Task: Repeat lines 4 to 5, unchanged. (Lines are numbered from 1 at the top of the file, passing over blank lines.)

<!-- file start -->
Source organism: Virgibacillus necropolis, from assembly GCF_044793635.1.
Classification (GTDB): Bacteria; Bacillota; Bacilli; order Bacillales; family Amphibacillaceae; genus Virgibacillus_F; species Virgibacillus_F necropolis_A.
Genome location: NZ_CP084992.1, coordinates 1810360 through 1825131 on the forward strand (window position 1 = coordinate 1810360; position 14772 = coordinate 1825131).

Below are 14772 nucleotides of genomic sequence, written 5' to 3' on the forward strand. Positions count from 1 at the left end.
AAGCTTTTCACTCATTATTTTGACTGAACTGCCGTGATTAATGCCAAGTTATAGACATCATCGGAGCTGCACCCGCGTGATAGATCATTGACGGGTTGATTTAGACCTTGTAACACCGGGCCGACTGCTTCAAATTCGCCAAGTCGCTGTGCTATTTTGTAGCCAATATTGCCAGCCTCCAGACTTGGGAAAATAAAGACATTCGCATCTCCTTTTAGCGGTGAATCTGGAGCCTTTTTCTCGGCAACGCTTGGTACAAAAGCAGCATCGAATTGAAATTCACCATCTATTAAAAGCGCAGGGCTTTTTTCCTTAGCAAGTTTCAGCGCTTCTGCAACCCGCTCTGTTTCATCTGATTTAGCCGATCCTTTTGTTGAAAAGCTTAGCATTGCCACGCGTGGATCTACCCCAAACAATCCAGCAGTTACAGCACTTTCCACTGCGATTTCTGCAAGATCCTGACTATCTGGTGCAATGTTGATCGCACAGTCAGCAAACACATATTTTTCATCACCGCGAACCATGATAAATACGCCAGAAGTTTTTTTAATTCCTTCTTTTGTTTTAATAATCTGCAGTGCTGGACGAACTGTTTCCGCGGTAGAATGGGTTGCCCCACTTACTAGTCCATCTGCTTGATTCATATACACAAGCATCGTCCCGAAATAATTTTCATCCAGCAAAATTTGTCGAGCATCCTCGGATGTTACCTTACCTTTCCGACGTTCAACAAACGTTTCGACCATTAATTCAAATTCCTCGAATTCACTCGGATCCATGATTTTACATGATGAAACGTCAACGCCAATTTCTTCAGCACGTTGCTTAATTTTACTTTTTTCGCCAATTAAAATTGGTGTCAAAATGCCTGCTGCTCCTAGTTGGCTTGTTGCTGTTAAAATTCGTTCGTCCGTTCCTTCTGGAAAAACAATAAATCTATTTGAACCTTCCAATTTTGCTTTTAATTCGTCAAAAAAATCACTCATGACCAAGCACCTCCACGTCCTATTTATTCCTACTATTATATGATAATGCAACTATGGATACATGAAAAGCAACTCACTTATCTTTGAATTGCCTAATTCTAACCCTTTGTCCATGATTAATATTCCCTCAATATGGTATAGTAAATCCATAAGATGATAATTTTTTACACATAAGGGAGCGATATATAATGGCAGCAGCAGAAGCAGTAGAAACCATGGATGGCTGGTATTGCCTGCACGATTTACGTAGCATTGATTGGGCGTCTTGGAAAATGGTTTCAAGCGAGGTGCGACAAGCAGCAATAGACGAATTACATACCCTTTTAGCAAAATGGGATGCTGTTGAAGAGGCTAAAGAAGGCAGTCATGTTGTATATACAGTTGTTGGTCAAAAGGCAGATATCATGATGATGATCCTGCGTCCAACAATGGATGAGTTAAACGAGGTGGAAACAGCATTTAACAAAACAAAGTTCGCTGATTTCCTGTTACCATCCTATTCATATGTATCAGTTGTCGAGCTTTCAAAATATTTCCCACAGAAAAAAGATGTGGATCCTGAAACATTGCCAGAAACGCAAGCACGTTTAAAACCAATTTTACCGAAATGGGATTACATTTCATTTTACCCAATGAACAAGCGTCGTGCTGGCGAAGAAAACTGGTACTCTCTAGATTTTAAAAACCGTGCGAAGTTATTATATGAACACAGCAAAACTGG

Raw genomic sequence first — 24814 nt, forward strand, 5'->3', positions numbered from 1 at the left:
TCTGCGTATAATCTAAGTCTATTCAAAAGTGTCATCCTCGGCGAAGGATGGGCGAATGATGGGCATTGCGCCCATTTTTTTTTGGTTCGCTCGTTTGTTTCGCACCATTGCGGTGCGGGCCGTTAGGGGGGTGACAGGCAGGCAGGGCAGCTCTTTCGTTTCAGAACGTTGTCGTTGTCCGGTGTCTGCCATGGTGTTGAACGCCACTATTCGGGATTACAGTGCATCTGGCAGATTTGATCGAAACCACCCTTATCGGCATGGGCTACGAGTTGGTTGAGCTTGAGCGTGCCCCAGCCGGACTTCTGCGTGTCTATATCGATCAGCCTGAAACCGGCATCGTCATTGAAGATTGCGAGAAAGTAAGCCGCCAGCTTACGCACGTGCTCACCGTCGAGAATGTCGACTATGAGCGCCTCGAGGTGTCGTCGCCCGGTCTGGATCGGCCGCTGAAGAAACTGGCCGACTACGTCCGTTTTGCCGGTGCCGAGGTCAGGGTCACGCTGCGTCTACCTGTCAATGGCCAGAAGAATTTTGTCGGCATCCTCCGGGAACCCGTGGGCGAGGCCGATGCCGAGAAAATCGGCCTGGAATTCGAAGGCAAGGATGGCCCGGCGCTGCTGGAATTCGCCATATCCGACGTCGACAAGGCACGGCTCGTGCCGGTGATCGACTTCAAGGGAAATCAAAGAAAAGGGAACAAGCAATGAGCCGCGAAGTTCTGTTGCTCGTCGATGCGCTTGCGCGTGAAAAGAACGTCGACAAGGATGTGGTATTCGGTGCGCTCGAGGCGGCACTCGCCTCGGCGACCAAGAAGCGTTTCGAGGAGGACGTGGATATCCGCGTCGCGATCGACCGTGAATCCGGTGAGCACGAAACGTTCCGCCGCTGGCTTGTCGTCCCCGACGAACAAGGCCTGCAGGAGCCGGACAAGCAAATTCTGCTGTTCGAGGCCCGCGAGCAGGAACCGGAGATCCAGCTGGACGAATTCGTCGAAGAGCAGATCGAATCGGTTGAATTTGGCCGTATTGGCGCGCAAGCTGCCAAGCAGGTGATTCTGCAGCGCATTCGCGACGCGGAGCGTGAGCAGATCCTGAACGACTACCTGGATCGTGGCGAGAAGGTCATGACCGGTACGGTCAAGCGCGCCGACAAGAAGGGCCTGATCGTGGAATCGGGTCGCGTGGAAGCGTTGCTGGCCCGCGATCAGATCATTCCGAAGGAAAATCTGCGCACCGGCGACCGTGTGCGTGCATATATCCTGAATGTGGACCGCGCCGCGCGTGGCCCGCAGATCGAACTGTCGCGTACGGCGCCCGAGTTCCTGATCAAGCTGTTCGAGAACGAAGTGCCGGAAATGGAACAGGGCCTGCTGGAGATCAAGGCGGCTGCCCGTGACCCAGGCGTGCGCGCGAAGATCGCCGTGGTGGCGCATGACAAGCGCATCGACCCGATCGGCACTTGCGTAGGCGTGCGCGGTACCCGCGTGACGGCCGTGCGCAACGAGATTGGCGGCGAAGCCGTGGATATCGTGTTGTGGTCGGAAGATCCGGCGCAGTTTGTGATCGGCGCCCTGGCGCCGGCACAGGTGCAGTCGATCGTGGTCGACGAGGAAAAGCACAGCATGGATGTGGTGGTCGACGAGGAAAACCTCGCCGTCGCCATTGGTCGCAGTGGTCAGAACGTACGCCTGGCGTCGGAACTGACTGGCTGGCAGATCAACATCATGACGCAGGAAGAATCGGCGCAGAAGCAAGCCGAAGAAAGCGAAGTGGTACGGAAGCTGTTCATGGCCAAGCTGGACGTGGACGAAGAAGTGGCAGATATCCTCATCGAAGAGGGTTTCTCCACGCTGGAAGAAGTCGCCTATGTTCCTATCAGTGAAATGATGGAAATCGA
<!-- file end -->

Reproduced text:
Below are 14772 nucleotides of genomic sequence, written 5' to 3' on the forward strand. Positions count from 1 at the left end.
AAGCTTTTCACTCATTATTTTGACTGAACTGCCGTGATTAATGCCAAGTTATAGACATCATCGGAGCTGCACCCGCGTGATAGATCATTGACGGGTTGATTTAGACCTTGTAACACCGGGCCGACTGCTTCAAATTCGCCAAGTCGCTGTGCTATTTTGTAGCCAATATTGCCAGCCTCCAGACTTGGGAAAATAAAGACATTCGCATCTCCTTTTAGCGGTGAATCTGGAGCCTTTTTCTCGGCAACGCTTGGTACAAAAGCAGCATCGAATTGAAATTCACCATCTATTAAAAGCGCAGGGCTTTTTTCCTTAGCAAGTTTCAGCGCTTCTGCAACCCGCTCTGTTTCATCTGATTTAGCCGATCCTTTTGTTGAAAAGCTTAGCATTGCCACGCGTGGATCTACCCCAAACAATCCAGCAGTTACAGCACTTTCCACTGCGATTTCTGCAAGATCCTGACTATCTGGTGCAATGTTGATCGCACAGTCAGCAAACACATATTTTTCATCACCGCGAACCATGATAAATACGCCAGAAGTTTTTTTAATTCCTTCTTTTGTTTTAATAATCTGCAGTGCTGGACGAACTGTTTCCGCGGTAGAATGGGTTGCCCCACTTACTAGTCCATCTGCTTGATTCATATACACAAGCATCGTCCCGAAATAATTTTCATCCAGCAAAATTTGTCGAGCATCCTCGGATGTTACCTTACCTTTCCGACGTTCAACAAACGTTTCGACCATTAATTCAAATTCCTCGAATTCACTCGGATCCATGATTTTACATGATGAAACGTCAACGCCAATTTCTTCAGCACGTTGCTTAATTTTACTTTTTTCGCCAATTAAAATTGGTGTCAAAATGCCTGCTGCTCCTAGTTGGCTTGTTGCTGTTAAAATTCGTTCGTCCGTTCCTTCTGGAAAAACAATAAATCTATTTGAACCTTCCAATTTTGCTTTTAATTCGTCAAAAAAATCACTCATGACCAAGCACCTCCACGTCCTATTTATTCCTACTATTATATGATAATGCAACTATGGATACATGAAAAGCAACTCACTTATCTTTGAATTGCCTAATTCTAACCCTTTGTCCATGATTAATATTCCCTCAATATGGTATAGTAAATCCATAAGATGATAATTTTTTACACATAAGGGAGCGATATATAATGGCAGCAGCAGAAGCAGTAGAAACCATGGATGGCTGGTATTGCCTGCACGATTTACGTAGCATTGATTGGGCGTCTTGGAAAATGGTTTCAAGCGAGGTGCGACAAGCAGCAATAGACGAATTACATACCCTTTTAGCAAAATGGGATGCTGTTGAAGAGGCTAAAGAAGGCAGTCATGTTGTATATACAGTTGTTGGTCAAAAGGCAGATATCATGATGATGATCCTGCGTCCAACAATGGATGAGTTAAACGAGGTGGAAACAGCATTTAACAAAACAAAGTTCGCTGATTTCCTGTTACCATCCTATTCATATGTATCAGTTGTCGAGCTTTCAAAATATTTCCCACAGAAAAAAGATGTGGATCCTGAAACATTGCCAGAAACGCAAGCACGTTTAAAACCAATTTTACCGAAATGGGATTACATTTCATTTTACCCAATGAACAAGCGTCGTGCTGGCGAAGAAAACTGGTACTCTCTAGATTTTAAAAACCGTGCGAAGTTATTATATGAACACAGCAAAACTGG